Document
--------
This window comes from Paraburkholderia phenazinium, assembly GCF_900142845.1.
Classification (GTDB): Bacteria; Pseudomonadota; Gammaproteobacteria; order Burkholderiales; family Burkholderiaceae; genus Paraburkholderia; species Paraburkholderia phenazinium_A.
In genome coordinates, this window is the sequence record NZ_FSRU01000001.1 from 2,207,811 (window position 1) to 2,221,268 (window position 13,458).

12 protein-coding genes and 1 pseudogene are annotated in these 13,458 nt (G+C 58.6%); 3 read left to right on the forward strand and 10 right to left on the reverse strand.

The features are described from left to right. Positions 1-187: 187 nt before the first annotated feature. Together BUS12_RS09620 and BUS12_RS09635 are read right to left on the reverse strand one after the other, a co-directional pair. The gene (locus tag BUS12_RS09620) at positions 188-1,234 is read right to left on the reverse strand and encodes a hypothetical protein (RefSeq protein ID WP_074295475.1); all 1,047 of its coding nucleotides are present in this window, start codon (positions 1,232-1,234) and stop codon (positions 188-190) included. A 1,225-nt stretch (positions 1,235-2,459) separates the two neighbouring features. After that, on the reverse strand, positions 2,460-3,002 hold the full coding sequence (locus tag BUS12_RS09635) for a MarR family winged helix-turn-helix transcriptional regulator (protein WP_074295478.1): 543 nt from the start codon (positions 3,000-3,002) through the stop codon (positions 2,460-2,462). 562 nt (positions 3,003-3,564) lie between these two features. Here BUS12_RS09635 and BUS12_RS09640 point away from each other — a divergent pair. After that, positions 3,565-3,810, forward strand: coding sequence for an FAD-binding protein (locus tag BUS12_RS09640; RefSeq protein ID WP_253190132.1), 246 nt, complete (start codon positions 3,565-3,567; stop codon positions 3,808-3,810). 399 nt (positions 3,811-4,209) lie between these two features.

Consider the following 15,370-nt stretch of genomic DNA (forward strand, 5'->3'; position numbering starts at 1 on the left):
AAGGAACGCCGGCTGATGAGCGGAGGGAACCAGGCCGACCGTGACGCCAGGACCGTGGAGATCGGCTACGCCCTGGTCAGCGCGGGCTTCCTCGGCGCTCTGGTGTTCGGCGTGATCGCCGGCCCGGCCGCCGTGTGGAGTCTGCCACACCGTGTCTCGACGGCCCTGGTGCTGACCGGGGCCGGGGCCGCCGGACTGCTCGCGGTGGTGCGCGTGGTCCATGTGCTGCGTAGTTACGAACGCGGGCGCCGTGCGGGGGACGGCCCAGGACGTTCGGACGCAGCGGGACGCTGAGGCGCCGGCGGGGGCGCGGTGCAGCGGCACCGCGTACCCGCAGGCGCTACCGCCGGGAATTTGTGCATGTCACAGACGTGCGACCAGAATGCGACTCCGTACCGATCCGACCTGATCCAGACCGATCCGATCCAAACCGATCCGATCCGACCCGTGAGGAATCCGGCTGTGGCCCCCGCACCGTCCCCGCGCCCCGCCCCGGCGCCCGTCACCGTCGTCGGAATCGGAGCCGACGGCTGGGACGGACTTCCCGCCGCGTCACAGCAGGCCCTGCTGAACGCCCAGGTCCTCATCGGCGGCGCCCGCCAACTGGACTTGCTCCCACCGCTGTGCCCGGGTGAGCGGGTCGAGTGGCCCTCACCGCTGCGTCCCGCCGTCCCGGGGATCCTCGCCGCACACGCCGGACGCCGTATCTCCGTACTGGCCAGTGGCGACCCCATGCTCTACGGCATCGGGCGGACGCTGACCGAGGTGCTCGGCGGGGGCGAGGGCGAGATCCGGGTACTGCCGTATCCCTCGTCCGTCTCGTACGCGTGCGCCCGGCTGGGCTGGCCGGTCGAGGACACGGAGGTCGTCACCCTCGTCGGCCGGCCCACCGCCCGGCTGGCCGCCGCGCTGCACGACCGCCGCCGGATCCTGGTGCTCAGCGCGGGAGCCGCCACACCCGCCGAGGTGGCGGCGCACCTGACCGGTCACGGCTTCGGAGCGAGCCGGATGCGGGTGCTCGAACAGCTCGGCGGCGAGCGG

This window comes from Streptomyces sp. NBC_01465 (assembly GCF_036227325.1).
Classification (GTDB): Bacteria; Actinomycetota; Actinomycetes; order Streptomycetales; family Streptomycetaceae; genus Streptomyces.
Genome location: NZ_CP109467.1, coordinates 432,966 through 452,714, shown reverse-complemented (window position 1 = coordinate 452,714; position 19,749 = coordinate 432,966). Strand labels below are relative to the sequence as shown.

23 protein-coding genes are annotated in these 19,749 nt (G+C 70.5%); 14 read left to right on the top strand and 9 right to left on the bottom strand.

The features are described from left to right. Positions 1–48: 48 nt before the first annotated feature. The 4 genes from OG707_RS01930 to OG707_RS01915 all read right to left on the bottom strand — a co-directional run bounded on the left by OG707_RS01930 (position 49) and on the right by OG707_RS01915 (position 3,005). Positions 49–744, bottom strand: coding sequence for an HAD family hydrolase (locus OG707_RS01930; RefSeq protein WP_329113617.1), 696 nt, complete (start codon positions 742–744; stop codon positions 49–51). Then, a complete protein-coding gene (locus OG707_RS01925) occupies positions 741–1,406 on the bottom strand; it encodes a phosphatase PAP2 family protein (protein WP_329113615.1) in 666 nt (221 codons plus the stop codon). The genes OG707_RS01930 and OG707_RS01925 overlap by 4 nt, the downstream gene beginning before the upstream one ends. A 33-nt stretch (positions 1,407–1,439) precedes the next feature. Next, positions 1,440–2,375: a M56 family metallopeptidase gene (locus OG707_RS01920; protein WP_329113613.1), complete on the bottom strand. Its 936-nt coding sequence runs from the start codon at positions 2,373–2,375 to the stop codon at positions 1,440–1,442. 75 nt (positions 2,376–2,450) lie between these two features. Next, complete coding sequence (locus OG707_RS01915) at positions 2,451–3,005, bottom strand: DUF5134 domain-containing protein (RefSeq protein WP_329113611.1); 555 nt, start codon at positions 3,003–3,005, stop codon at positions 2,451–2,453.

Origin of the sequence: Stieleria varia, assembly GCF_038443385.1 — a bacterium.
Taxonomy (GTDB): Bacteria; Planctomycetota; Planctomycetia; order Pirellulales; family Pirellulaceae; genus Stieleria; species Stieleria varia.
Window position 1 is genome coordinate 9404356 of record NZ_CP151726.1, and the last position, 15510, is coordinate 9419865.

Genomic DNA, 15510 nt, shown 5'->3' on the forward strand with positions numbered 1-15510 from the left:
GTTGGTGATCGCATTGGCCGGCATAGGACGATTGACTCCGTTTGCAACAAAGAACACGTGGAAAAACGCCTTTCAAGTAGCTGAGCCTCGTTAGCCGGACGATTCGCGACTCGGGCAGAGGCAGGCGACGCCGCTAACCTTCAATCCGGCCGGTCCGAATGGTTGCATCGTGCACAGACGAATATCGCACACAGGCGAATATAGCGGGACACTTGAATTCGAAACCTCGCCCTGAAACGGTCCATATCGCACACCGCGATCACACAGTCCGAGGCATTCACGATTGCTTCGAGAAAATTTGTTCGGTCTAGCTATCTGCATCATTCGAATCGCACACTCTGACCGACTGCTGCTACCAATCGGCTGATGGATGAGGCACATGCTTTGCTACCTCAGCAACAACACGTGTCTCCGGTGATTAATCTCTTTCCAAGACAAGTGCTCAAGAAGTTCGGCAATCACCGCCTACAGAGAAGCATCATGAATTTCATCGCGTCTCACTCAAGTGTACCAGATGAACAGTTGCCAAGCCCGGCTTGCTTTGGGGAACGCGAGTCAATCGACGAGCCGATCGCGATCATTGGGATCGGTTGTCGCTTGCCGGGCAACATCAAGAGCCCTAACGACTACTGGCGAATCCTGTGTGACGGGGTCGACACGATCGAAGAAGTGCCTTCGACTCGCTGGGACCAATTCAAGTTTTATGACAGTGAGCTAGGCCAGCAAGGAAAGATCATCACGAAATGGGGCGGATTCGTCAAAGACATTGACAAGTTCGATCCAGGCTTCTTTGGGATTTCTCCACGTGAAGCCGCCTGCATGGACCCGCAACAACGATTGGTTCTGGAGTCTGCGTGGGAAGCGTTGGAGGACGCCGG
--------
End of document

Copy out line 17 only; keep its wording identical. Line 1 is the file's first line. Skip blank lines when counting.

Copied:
GTTGGTGATCGCATTGGCCGGCATAGGACGATTGACTCCGTTTGCAACAAAGAACACGTGGAAAAACGCCTTTCAAGTAGCTGAGCCTCGTTAGCCGGACGATTCGCGACTCGGGCAGAGGCAGGCGACGCCGCTAACCTTCAATCCGGCCGGTCCGAATGGTTGCATCGTGCACAGACGAATATCGCACACAGGCGAATATAGCGGGACACTTGAATTCGAAACCTCGCCCTGAAACGGTCCATATCGCACACCGCGATCACACAGTCCGAGGCATTCACGATTGCTTCGAGAAAATTTGTTCGGTCTAGCTATCTGCATCATTCGAATCGCACACTCTGACCGACTGCTGCTACCAATCGGCTGATGGATGAGGCACATGCTTTGCTACCTCAGCAACAACACGTGTCTCCGGTGATTAATCTCTTTCCAAGACAAGTGCTCAAGAAGTTCGGCAATCACCGCCTACAGAGAAGCATCATGAATTTCATCGCGTCTCACTCAAGTGTACCAGATGAACAGTTGCCAAGCCCGGCTTGCTTTGGGGAACGCGAGTCAATCGACGAGCCGATCGCGATCATTGGGATCGGTTGTCGCTTGCCGGGCAACATCAAGAGCCCTAACGACTACTGGCGAATCCTGTGTGACGGGGTCGACACGATCGAAGAAGTGCCTTCGACTCGCTGGGACCAATTCAAGTTTTATGACAGTGAGCTAGGCCAGCAAGGAAAGATCATCACGAAATGGGGCGGATTCGTCAAAGACATTGACAAGTTCGATCCAGGCTTCTTTGGGATTTCTCCACGTGAAGCCGCCTGCATGGACCCGCAACAACGATTGGTTCTGGAGTCTGCGTGGGAAGCGTTGGAGGACGCCGG